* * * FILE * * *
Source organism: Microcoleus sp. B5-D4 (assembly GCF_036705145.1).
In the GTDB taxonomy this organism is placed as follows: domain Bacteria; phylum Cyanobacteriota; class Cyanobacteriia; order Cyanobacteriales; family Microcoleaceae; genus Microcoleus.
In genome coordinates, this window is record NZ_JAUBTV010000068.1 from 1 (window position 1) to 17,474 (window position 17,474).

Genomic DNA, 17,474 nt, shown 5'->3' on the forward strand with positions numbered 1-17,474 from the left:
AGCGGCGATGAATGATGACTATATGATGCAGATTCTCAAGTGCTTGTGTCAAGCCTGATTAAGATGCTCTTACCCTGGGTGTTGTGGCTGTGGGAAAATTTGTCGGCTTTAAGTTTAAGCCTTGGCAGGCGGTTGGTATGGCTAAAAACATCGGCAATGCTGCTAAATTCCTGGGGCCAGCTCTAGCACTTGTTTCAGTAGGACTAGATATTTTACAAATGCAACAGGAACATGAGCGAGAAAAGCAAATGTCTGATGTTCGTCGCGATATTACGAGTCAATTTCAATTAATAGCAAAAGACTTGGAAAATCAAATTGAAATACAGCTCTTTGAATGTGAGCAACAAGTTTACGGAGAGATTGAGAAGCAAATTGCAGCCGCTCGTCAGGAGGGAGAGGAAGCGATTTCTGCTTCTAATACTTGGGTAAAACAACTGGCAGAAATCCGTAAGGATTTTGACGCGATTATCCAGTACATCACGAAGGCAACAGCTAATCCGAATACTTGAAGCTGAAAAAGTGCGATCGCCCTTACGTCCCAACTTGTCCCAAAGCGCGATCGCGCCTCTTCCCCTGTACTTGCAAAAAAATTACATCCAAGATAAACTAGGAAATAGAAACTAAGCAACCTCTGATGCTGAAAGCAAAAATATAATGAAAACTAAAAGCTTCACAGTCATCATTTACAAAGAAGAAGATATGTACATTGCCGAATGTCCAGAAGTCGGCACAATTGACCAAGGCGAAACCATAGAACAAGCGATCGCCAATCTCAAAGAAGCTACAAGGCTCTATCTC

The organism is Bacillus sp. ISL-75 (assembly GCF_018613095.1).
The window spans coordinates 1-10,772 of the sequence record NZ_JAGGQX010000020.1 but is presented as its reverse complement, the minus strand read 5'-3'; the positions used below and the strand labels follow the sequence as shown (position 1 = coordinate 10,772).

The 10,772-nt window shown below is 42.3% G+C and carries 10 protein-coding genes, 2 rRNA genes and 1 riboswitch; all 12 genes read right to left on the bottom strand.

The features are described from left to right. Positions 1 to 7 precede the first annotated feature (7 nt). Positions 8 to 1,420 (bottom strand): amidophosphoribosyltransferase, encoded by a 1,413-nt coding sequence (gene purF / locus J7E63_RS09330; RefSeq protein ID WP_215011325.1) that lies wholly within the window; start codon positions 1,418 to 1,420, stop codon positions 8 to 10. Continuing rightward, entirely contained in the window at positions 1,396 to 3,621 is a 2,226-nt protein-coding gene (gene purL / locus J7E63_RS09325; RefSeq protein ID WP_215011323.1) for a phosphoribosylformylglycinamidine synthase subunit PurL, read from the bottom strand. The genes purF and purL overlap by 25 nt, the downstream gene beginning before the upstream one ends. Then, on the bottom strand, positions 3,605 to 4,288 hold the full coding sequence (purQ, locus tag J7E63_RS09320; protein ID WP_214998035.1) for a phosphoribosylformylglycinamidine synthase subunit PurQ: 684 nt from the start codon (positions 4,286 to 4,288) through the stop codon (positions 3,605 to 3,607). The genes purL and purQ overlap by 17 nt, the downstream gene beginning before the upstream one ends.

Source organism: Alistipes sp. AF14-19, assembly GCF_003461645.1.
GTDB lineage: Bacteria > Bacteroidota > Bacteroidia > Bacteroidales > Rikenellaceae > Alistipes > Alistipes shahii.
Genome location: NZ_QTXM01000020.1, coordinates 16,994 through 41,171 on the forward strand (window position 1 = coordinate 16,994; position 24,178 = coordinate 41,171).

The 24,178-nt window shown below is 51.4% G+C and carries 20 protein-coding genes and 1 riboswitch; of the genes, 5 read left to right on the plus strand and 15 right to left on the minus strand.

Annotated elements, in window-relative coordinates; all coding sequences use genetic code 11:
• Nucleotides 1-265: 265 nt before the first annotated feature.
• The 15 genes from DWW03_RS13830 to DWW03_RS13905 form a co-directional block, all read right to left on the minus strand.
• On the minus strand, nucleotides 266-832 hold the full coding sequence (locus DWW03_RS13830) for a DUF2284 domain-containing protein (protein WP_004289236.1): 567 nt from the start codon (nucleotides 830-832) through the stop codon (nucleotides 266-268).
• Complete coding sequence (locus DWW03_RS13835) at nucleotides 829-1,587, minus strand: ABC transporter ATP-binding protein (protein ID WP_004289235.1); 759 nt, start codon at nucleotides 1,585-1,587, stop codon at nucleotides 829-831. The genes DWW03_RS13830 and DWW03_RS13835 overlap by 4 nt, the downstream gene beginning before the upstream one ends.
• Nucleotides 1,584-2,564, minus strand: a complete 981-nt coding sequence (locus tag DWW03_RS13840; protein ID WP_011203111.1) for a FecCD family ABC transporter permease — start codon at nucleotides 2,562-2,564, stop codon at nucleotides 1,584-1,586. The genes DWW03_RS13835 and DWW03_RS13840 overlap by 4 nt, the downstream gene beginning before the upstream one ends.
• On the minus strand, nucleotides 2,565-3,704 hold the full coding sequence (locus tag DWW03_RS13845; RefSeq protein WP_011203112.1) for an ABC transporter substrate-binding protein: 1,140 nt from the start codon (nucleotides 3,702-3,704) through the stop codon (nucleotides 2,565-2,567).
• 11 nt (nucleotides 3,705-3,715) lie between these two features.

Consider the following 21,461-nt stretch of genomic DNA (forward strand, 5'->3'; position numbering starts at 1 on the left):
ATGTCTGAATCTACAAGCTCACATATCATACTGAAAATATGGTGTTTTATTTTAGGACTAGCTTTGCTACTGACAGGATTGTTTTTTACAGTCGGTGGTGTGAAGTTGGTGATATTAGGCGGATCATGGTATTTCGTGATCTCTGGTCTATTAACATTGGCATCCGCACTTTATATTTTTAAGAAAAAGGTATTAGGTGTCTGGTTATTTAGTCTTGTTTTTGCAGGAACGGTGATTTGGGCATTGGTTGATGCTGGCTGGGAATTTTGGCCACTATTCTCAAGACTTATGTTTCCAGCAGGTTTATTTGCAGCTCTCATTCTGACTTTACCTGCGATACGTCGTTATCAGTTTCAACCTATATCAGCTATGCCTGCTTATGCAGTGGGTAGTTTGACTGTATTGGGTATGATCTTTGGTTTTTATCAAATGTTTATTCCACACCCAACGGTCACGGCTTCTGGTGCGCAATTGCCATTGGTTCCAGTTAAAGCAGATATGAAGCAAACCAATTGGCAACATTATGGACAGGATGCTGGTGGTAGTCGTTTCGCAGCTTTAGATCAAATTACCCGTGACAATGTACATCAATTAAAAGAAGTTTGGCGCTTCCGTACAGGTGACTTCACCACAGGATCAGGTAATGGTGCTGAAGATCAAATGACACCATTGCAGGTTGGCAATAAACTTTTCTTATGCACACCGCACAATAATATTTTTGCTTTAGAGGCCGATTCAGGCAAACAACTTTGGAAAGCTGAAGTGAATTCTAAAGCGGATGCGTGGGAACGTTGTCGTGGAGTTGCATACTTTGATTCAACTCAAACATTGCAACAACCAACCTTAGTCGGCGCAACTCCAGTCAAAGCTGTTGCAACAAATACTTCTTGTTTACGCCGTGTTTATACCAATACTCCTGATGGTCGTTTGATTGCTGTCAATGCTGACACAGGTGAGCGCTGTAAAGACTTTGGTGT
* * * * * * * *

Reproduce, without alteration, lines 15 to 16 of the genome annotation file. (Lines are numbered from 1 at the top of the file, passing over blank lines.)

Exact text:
• Nucleotides 1-265: 265 nt before the first annotated feature.
• The 15 genes from DWW03_RS13830 to DWW03_RS13905 form a co-directional block, all read right to left on the minus strand.